Iowa Republicans vote against Amtrak funding

The U.S. House approved $8 billion in funding for Amtrak passenger rail on Wednesday. Keith Lang and Cristina Marcos reported for The Hill,

Since its inception in 1971, Amtrak has historically received about $1 billion per year from the government for operations and construction projects.

The measure would authorize about $982 million per year for the company’s national network and another $470 million annually for its popular Northeast U.S. routes.

The bill, which would expire in 2019, sets another $300 million per year for construction on Amtrak routes in the rest of country and about $24 million per year for the company’s inspector general.

All 184 Democrats present voted yes, including Iowa’s Dave Loebsack (IA-02). But as the 316 to 101 roll call shows, more than 100 House conservatives voted against the Amtrak bill, including Iowa’s Rod Blum (IA-01), David Young (IA-03), and Steve King (IA-04).

Young should know better. Currently, the only Amtrak routes across Iowa travel through the southern part of the state, calling at stations in the third and second Congressional districts. (King used to represent some of those southwest Iowa counties, but he hasn’t since the last redistricting.) Anyway, Young has lived on the east coast long enough to understand how important passenger rail is for the U.S. transportation system.  

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Iowa Senate district 45: Joe Seng has a primary challenger, Mark Riley

If any Iowa Democrat deserves a primary challenge, it’s three-term State Senator Joe Seng. Although the Davenport-based veterinarian represents one of the Democrats’ safest urban districts, Seng is anti-choice and supported Republican calls for a vote against marriage equality in 2010. As chair of the Senate Agriculture Committee, he has helped pass several bills that are good for industrial agriculture but bad for the environment, especially clean water. In addition, Seng himself challenged three-term U.S. Representative Dave Loebsack in the IA-02 Democratic primary two years ago, so he couldn’t claim the moral high ground against a primary challenger for his state Senate seat.

I was excited to see yesterday that another Democratic candidate, Mark Riley, had filed papers to run in Senate district 45. When I realized Riley was Seng’s Republican opponent in 2010 and ran an independent campaign against Iowa House Democrat Cindy Winckler in 2012, I became disappointed. Was he just a fake like the “Democrat” who ran against State Representative Ako Abdul-Samad in 2010?

I sought comment from Riley about why he was running as a Democrat in Iowa Senate district 45, having campaigned as a Republican in the same district a few years ago. I’ve posted his response after the jump. You be the judge. Riley would have my serious consideration if I lived on the west side of Davenport.  

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New passenger rail off the table for Iowa?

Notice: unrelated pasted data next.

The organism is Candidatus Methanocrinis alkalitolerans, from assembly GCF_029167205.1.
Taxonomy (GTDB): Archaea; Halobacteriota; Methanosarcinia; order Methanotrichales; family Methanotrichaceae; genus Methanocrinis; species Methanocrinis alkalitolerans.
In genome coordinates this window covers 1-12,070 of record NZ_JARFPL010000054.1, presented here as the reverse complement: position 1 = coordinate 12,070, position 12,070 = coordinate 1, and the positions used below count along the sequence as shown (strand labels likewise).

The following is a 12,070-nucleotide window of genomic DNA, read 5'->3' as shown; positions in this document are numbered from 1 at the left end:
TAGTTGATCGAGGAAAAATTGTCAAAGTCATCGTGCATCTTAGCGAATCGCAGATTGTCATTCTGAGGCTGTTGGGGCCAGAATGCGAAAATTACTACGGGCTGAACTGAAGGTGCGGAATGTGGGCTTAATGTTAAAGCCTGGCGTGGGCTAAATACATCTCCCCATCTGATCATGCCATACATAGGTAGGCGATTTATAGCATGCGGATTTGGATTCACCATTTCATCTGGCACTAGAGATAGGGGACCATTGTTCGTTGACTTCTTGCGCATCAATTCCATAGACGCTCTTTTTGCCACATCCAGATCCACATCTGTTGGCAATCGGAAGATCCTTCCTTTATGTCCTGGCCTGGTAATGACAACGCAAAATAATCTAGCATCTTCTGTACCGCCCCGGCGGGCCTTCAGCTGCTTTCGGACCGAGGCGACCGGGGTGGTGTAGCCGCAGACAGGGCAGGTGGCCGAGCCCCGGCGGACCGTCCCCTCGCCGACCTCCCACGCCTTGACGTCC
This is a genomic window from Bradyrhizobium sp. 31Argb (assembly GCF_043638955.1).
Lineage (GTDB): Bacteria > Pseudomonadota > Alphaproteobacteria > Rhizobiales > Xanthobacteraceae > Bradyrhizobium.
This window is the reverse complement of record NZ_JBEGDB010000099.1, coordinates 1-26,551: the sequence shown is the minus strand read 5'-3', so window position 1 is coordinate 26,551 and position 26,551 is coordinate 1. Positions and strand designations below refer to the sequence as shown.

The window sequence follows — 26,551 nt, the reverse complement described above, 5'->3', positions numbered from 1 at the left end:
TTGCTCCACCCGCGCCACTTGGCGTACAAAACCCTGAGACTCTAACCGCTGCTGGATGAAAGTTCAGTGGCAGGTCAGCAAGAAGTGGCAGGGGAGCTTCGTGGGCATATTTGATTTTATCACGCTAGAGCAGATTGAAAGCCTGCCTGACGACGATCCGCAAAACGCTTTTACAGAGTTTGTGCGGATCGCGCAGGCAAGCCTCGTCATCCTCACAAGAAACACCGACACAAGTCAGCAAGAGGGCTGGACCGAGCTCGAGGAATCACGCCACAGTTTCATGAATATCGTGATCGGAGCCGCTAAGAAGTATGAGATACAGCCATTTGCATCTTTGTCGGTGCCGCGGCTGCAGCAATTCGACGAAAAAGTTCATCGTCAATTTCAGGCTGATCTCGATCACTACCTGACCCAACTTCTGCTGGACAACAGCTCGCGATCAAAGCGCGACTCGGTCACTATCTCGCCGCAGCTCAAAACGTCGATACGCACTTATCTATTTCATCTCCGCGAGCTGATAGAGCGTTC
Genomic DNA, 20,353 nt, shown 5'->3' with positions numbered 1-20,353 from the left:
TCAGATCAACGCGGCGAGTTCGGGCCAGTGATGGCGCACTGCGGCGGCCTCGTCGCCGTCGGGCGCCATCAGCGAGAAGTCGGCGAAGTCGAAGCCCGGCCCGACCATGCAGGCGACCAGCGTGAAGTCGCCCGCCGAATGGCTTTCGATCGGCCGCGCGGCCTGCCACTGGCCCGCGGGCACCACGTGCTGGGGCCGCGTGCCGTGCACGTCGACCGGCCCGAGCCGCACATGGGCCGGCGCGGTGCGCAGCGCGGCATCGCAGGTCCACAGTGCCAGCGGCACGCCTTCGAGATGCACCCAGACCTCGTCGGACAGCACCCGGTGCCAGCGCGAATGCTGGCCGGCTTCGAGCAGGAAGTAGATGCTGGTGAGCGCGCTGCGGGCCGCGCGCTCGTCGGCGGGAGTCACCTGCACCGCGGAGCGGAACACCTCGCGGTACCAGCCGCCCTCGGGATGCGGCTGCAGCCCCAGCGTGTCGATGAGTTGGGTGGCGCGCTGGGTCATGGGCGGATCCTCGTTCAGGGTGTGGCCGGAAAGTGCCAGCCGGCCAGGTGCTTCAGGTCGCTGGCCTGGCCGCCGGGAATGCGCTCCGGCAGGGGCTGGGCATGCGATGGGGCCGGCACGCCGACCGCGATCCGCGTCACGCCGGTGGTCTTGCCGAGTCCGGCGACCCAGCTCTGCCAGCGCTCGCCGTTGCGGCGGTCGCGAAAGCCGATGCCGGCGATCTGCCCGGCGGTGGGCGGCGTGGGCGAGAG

Hopes to bring passenger rail service from Chicago to Iowa City and eventually to Des Moines and Council Bluffs appear to be dead. For the last three years, State Senator Matt McCoy tried to secure state matching funds for a federal passenger rail grant, citing many possible economic benefits to Iowa. Both Governor Terry Branstad and Iowa House Republicans have opposed allocating funds toward new passenger rail. Speaking to the Sunday Des Moines Register’s William Petroski, McCoy blamed Iowa House Republicans, not the governor, for killing the project. House Speaker Kraig Paulsen told the Register that his caucus did not see the project as a "wise investment."

I’ve posted excerpts from yesterday’s story after the jump. Neither McCoy nor Paulsen mentioned that the Iowa House speaker works for a trucking company. The trucking industry generally opposes improvements to rail infrastructure. Paulsen’s closed mind on passenger rail is one reason I was disappointed when he decided against running for Congress.

UPDATE: Added new comments from Branstad after the jump.

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Iowa passenger rail follow-up and discussion thread

In the final days of the 2011 Iowa legislative session, funding for passenger rail was one of the last disputes House Republican and Senate Democratic negotiators resolved. The final deal called for no passenger rail money in the state budget for fiscal year 2012, but left "intent" language describing future state funding to match federal grants for a train route between Iowa City and Chicago. At that time, news reports indicated that legislators would need to allocate $6.5 million toward passenger rail in fiscal year 2013 to keep this project alive, plus $10 million total in subsequent years.

Before the Iowa House and Senate adjourned last week, I saw no mention of passenger rail funding in any reports about the infrastructure budget for fiscal year 2013, which begins on July 1. Wondering whether no news was bad news, I started asking around. What I learned is after the jump, along with new links on the potential for passenger rail across Iowa.

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